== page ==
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Burning Bridges Book Review Summary

Detailed Plot Synopsis of Burning Bridges



Kensington, Oct 2004, 6.99, 320 pp.
ISBN: 0758208240

In 1896, thanks to his exposť article on Tammany Hall corruption, Harper's magazine hires reporter Marshall Webb while the Lexow Committee tries to see that corrupt politicians and cops do time. Marshall wants to work on a different story and his boss is eager to oblige him. His topic of choice is to look at the upcoming referendum to decide whether Brooklyn and Staten Island should merge with Manhattan; supporters and opponents are volatile on the subject.

He attends the town meeting hosted at Brooklyn's Canarsie Hall where wealthy industrialist Joshua Thompson provides a rousing speech in support of the third largest city in America remaining independent. As Marshall interviews Joshua, shots are fired; Joshua is dead. Detective Buck Morehouse investigates the homicide; he teams up with Marshall using the reporter as bait to lure a killer.

Troy Soos has written a fantastic historical mystery starring a likeable hero. His girlfriend wealthy socialite Rebecca Davies, who runs a home for women in trouble, plays more of a secondary role this time as opposed to her prime actions in the previous novels. The most intriguing character is Detective Morehouse, who receives free gratuities that today would be considered corruption but is quite acceptable in the Gay Nineties of New York. This well written and thoroughly researched BURNING BRIDGES, besides containing a wonderful period piece who-done-it, also leaves the audience with the concept that crime, including corruption and graft is defined by society, which changes the definition periodically.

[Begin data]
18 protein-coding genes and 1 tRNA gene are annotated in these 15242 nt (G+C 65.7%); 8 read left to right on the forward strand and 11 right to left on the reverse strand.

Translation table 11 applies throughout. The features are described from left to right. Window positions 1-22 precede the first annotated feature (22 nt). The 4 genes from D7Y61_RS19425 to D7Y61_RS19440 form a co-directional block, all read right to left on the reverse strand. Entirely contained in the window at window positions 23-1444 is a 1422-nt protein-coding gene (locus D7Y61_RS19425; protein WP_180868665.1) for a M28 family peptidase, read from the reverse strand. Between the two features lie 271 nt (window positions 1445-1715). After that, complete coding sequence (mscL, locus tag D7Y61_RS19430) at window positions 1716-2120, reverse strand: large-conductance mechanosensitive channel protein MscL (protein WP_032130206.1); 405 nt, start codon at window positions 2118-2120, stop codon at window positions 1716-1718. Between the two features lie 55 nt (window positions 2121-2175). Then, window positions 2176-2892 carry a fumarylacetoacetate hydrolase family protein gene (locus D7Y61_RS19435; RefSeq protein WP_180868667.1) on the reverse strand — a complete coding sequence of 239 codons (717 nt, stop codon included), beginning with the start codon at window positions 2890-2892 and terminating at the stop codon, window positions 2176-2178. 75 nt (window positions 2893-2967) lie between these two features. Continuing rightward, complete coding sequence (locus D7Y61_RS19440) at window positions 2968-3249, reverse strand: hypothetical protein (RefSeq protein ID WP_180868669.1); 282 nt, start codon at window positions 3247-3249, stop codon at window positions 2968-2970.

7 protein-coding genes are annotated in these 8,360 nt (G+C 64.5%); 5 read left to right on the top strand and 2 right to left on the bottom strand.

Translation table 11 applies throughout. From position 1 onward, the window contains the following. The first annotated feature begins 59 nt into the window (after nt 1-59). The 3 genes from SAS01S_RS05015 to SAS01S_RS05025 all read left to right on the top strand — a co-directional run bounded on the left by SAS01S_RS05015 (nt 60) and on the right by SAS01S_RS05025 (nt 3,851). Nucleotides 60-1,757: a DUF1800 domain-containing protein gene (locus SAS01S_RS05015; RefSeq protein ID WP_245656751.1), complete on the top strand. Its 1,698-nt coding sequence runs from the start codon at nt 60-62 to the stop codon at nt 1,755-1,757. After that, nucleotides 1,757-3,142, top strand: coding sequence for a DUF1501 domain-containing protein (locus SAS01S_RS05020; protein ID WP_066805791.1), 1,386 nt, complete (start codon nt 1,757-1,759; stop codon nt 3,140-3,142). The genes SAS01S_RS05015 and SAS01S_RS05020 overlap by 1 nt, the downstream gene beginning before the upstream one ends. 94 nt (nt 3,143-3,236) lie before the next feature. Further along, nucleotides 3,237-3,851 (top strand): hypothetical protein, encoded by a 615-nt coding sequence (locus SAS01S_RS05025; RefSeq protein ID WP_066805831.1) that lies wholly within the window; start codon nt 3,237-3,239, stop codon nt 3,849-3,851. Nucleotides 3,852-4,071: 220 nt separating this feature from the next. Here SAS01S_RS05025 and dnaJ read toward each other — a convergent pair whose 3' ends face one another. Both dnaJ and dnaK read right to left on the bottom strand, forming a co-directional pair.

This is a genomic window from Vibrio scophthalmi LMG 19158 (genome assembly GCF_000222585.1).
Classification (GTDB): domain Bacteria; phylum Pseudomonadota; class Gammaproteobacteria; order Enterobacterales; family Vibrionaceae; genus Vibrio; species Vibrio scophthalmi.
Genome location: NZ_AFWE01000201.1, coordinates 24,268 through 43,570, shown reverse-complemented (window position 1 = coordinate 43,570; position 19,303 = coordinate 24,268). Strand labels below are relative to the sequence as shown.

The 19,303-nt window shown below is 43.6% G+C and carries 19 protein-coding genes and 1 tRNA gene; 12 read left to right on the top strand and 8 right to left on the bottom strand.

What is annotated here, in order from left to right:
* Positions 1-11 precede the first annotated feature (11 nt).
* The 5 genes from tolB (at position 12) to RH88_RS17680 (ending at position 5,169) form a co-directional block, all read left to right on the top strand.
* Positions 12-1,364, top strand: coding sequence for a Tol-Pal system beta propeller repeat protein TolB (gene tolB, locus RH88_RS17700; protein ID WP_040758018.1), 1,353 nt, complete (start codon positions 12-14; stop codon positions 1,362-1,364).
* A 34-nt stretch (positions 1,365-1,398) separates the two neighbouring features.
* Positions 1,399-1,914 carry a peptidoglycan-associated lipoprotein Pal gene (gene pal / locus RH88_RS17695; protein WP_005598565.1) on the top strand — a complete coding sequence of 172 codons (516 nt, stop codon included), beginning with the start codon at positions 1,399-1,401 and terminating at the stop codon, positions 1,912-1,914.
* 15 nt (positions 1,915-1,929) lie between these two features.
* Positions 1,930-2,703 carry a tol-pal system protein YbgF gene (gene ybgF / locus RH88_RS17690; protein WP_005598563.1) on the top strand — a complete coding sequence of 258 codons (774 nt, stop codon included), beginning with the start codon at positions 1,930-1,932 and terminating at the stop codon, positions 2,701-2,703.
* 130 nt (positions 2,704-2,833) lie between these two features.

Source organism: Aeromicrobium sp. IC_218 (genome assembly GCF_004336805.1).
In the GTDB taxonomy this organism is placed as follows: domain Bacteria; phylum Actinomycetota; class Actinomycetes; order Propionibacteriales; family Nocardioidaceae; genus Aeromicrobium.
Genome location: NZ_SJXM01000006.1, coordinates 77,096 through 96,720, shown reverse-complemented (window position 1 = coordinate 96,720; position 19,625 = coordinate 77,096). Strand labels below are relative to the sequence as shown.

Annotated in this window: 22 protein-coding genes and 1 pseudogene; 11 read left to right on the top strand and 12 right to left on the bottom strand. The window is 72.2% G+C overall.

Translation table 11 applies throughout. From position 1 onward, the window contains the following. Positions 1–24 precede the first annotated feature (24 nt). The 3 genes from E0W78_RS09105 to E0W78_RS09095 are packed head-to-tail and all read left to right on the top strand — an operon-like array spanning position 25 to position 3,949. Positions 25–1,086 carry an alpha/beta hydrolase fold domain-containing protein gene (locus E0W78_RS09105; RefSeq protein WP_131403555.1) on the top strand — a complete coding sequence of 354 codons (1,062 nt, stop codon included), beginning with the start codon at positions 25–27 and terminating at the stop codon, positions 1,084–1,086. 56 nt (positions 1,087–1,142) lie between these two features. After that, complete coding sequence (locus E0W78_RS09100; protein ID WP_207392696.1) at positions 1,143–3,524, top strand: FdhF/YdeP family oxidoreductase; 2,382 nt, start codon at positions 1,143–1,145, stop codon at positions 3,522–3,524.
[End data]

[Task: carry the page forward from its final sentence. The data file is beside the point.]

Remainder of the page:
Harriet Klausner
This report prepared by Harriet Klausner








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Chapter Analysis of Burning Bridges

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Plot & Themes

Composition of Book descript. of violence and chases 10%Planning/preparing, gather info, debate puzzles/motives 40%Feelings, relationships, character bio/development 40%How society works & physical descript. (people, objects, places) 10% Tone of story    -   suspenseful (sophisticated fear) How difficult to spot villain?    -   Very difficult--no foreshadowing/clues Time/era of story:    -   19th century What % of story relates directly to the mystery, not the subplot?    -   70% Kind of investigator    -   skilled citizen investigator Kid or adult book?    -   Adult or Young Adult Book Any non-mystery subplot?    -   big city life Crime Thriller    -   Yes Murder Mystery (killer unknown)    -   Yes

Main Character

Gender    -   Male Profession/status:    -   journalist Age:    -   20's-30's Ethnicity/Race    -   White/American

Setting

United States    -   Yes The US:    -   Northeast

Writing Style

Accounts of torture and death?    -   generic/vague references to death/punishment Amount of dialog    -   significantly more dialog than descript

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Troy Soos Books Note: the views expressed here are only those of the reviewer(s).
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